With their unique language form, their Central European customs and their Catholic faith, the Banat Bulgarians might be the most outstanding and curious Bulgarian ethnographic group of all. Having lived in the Austrian and later Hungarian lands beyond the Danube (nowadays in Romania and Serbia) for centuries, some of them returned in 1887 and founded the village of Bardarski Geran in northwestern Bulgaria.
The Banat Bulgarians brought back their remarkable rural architecture and their distinctive folk costumes with them… as well as some of their ethnic German neighbours. Together, the two communities turned Bardarski Geran into a fascinating representation of their former homeland in the Austro-Hungarian Banat – and a true Banat Bulgarian cultural capital!
From the village’s quaint appearance to the unmistakable food and drink and the wild carnival celebrations, kashkaval tourist gives you 5 reasons to visit Bardarski Geran!
1. Keeping the faith: marvel at the two impressive Roman Catholic churches
You’d be hard-pressed to find a Bulgarian village with two Orthodox churches, what’s left for two cathedral-sized Roman Catholic churches! Because the Banat Bulgarians and the ethnic German Banat Swabian colonists didn’t quite feel like mixing and formed two separate communities, they also built two separate church buildings in Bardarski Geran.
The Church of Saint Joseph, the spiritual home of the Banat Bulgarian parish, truly impresses with its size and its sparse but monumental interior decoration. And the Gothic spire of the German Church of the Virgin Mary, unfortunately abandoned after the Swabians left in the 1940s, is quite the sight for a village in the remote Bulgarian Northwest. Peek through the church’s arched gate and spot the mural portraits of the Slavic apostles Cyril and Methodius with their names written in German!
2. Hungarian-style sausages and wine: taste the unique local food and drink
Sure, classic Bulgarian cuisine is a treat in itself. But if you venture to Bardarski Geran, you’ll encounter dishes that you’re unlikely to find anywhere else in Bulgaria. The old recipes from the Banat region show a strong Hungarian influence, and you can get a rare taste of homemade pork paprikash or kalbasa (kolbász) sausages in Bardarski Geran. In fact, after a kalbasa recipe from another Banat Bulgarian village won a nationwide Lidl recipe contest in 2017, the kalbasa sausages have become something of a hit, and will even be offered in Bulgarian Lidl stores.
And what goes with some award-winning Banat sausages better than local red wine from the Danube Plain? As it happens, the Bardarski Geran museum has its own vineyards and red wine they bottle happens to be the perfect pairing to the village’s unique meat specialties!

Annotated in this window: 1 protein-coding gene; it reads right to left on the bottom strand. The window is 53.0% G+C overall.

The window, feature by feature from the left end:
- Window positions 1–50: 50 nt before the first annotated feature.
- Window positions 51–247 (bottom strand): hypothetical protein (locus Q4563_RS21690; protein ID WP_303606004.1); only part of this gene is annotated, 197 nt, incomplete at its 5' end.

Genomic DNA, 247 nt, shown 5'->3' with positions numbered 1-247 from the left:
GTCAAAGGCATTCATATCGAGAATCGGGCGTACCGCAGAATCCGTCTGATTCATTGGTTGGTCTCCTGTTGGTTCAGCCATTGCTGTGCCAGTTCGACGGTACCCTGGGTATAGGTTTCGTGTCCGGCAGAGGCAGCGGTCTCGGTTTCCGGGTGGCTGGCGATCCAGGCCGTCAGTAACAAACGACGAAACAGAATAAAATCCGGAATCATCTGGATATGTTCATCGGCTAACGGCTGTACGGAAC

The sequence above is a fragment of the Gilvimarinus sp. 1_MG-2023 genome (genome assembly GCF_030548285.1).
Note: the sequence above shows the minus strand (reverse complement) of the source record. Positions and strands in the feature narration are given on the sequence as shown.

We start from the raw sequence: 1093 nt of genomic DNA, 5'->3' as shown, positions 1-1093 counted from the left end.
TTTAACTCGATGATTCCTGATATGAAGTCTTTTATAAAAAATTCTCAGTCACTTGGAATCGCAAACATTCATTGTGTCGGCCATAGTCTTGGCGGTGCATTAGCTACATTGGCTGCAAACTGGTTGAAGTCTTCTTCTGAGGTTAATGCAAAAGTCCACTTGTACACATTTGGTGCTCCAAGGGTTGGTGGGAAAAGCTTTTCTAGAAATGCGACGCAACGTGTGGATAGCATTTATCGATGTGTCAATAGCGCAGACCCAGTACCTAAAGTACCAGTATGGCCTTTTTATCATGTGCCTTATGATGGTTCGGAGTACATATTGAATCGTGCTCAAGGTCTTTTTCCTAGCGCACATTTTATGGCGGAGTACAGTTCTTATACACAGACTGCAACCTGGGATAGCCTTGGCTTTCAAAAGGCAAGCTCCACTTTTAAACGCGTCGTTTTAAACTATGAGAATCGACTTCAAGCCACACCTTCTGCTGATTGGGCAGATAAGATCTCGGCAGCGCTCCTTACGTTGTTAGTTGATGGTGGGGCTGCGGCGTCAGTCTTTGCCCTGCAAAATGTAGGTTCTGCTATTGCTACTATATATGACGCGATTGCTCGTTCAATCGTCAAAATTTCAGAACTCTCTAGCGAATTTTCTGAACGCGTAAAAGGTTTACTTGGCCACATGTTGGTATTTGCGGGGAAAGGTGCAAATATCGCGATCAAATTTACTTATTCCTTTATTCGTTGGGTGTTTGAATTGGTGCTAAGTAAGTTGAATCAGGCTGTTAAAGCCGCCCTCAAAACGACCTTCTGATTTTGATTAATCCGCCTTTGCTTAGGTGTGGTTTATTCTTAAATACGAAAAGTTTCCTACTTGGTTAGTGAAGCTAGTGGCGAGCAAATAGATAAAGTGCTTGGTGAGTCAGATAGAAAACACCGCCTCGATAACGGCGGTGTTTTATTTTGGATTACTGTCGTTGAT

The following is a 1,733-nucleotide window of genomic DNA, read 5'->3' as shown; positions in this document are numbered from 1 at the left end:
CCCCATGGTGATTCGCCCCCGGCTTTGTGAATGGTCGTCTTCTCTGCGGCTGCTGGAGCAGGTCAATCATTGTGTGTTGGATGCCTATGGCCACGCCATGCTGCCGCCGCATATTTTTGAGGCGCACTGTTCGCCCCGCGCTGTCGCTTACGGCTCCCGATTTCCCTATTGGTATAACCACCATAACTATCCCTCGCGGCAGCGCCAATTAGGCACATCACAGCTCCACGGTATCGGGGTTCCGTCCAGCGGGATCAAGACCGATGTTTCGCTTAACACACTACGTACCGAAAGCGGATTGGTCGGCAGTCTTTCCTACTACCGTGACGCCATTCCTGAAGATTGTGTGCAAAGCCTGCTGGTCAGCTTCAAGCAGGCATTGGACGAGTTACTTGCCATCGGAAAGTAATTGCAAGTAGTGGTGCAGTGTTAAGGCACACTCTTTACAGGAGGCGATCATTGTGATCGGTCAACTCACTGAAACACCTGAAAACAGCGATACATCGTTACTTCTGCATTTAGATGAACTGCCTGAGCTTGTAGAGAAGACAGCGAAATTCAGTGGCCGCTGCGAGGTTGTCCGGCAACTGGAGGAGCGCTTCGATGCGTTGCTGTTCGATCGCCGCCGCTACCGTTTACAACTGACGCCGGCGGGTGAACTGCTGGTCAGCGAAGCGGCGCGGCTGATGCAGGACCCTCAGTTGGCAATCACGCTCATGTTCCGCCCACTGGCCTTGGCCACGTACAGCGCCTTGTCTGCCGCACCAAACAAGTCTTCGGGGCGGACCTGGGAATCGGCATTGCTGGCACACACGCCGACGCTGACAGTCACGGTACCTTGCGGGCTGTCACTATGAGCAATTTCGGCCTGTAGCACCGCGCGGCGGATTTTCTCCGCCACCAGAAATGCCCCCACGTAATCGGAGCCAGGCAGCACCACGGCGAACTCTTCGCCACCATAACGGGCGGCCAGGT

3. Banat countryside chic: see the architecture of a Central European village
Upon entering Bardarski Geran, you’ll notice that many of the houses don’t look anything like a typical Balkan home. With their elongated design, gable roofs and Baroque-inspired facades, these Banat houses are a standing reminder of the locals’ cultural ties to Central Europe.
Regrettably, many of these curious homes have been abandoned and are in a state of disrepair. But walking on the straight streets of Bardarski Geran, surrounded by such remarkable rural architecture, it’s hard not to imagine what the thriving village looked like in the 1930s.
4. Home sweet home: dive back into Banat Bulgarian history at the museum house
If the distinctive design of the Banat houses has caught your eye, then you must wonder what life in such a home used to be like. Well, thanks to the lovingly maintained museum house in Bardarski Geran, you can step into a quintessential Banat home of old times! Explore the individual rooms, marvel at the incredibly elaborate folk costumes in the wardrobe and check out the age-old Catholic prayer book written in the Banat Bulgarian dialect.
One of the rooms has been refurbished as a tiny museum of Banat Bulgarian history, with authentic items donated by the residents and even exhibits their ancestors brought from the Banat in the 19th century.
5. Costume craziness: experience the Banat Bulgarian carnival Faršángji
What is a good time to visit Bardarski Geran then, you might ask? It’s either the annual Ball at the end of August, when Banat Bulgarians all wearing their folk clothing gather for a big dance… or the Faršángji carnival in February, when the village square turns into a stage for a fascinating celebration. On Faršángji, villagers and guests don their craziest carnival costumes, with men and women often cross-dressing. After the morning parade and typically a concert in the cultural centre, the event quickly turns into a merry village festival.
Locals prepare authentic regional food that they either sell or share with guests, and of course, there’s homemade rakia and wine to be had. And if someone dressed as the Mad Hatter ends up giving you a fascinating impromptu tour of the village, all the better!